Again, the reason Christian extremism was brought up is to bear light on the fact that the Quaran and the religion itself aren't enough to make people kill. It's the ideology one chooses to follow. Just as the inquisitors in Spain felt it was their duty to torture all the heretics [WRONG] these jihadis feel it is their duty to kill all the infidels [WRONG]. That was both of those groups interpretation of their religion. The Torah (and I am Jewish myself), for example, has quite a few passages that would make the average North American quiver. However, because the Pharisees won the ideological war over groups like the Saducees and the Zealots, the Oral Torah was able to flourish and some of the harsher passages were passed over without being practiced verbatim. Likewise, if Sufi and Ismaili Islam were more rampant the Islam of today would likely be very different (regardless of whether extremists exist or not). Needless to say, that while Islam is a problem today it doesn't have to be in the future if an anti-extremism movement evolved (likely brought on by improved living conditions for the Muslim world and resulting in a cessation of resentment towards the West). When the Muslim Turks took over the Levant from the Orthodox Christian Byzantines the Jews were ecstatic. Why? Not because Christianity is bad, but because the way the Byzantines chose to practice Christianity made the lives of non-Christians living among their rule unfavourable. Prior to the Spanish Inquisition, Muslims ruled Spain (Al Andalus), an era of prosperity my Israeli Zionist teachers were proud to call the Golden Age. Montreal is a city with a large amount of both European-heritage Jews and Arab World-heritage Jews. And to be quite honest, prior to the issue of Zionism the Arab World Jews have a story that includes much more prosperity and much more tolerance than their European counterparts.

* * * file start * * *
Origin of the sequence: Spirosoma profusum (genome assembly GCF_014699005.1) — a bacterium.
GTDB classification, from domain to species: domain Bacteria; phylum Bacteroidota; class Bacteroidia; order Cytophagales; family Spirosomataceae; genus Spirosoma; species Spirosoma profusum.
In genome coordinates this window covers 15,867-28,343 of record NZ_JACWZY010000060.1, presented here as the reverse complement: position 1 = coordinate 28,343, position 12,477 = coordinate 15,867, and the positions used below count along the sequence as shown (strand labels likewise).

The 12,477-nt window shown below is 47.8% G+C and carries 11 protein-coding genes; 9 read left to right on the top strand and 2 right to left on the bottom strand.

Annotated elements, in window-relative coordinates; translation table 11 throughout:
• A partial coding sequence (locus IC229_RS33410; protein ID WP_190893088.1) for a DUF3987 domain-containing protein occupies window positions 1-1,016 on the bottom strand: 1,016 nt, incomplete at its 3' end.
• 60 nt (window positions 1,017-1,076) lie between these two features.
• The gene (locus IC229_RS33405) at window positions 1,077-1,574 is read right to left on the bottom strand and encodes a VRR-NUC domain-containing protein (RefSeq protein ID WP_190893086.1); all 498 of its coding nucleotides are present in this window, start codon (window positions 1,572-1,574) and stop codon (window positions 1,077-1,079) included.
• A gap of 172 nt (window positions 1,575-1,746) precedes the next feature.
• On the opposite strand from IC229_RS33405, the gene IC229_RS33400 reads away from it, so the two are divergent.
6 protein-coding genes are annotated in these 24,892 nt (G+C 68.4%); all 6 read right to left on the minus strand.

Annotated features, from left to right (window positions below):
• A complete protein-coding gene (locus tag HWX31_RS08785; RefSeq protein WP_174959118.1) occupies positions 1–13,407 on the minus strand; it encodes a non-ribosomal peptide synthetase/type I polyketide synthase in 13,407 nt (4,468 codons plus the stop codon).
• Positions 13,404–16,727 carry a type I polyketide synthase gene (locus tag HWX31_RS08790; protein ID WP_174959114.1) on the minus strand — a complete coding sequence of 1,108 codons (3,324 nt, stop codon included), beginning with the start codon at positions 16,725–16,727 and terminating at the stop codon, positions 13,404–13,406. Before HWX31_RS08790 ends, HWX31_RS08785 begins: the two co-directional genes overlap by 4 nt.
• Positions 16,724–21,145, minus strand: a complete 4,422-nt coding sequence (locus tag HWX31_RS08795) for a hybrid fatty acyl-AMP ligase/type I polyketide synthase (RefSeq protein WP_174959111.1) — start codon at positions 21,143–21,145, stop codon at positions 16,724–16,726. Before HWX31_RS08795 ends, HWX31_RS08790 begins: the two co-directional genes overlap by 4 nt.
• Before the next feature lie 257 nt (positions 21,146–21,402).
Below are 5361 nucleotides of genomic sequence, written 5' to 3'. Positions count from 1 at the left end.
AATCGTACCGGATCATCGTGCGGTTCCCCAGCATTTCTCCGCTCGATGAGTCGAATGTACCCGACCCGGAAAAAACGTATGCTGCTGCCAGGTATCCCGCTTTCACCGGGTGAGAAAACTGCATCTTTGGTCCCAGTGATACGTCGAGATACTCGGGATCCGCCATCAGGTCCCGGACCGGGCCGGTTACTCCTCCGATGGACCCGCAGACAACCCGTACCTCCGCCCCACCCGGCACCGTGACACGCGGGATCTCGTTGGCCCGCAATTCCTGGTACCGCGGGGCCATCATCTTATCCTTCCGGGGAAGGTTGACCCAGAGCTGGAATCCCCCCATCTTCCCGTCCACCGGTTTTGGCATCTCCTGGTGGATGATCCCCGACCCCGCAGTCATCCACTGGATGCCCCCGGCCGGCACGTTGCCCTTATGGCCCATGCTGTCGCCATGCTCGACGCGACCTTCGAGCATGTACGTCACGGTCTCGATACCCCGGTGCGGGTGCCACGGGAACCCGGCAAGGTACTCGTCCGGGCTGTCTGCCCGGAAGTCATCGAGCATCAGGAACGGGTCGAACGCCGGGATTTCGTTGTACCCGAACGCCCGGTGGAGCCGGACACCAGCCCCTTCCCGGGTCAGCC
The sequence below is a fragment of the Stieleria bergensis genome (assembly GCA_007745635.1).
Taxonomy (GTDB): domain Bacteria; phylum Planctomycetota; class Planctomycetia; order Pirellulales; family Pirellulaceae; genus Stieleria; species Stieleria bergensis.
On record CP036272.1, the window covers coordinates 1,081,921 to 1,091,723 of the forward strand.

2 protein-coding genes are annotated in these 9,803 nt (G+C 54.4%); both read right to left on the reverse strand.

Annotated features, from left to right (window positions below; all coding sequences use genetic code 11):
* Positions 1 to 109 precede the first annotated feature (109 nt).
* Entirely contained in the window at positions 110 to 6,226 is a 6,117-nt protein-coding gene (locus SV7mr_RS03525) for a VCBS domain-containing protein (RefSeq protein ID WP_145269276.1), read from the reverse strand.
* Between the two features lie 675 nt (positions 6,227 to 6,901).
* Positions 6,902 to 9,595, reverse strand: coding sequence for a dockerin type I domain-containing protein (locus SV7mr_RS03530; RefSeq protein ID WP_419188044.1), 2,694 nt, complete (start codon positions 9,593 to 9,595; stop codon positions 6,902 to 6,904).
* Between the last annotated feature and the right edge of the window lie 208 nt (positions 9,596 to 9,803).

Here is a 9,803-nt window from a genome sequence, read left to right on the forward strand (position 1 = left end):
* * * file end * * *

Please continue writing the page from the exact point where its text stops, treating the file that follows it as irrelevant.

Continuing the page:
All that being said. My point is simple and I apologize if it wasn’t explained better before. A holy book is not enough to make people do crazy things nor is it enough for a religion to be deemed evil because humans have the ability to interpret, argue that something is no longer applicable and put into context.

Happy New Year everyone!
Craig Smith





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PostPosted: Thu Dec 31, 2009 10:46 am    Post subject: Reply with quote

mr12387 wrote:
A holy book is not enough to make people do crazy things nor is it enough for a religion to be deemed evil because humans have the ability to interpret, argue that something is no longer applicable and put into context.


So you are saying that a religion isn't enough to make people do crazy things? I think it is pretty clear that it is since most of these terrorist attacks are in the name of "Allah".

As a side note, did you know it is illegal to convert from Islam to Christianity in Malaysia? That is also based on a book called the Koran. And up until today it was illegal for non-Muslims to use the word "Allah". Pretty crazy stuff courtesy of a book.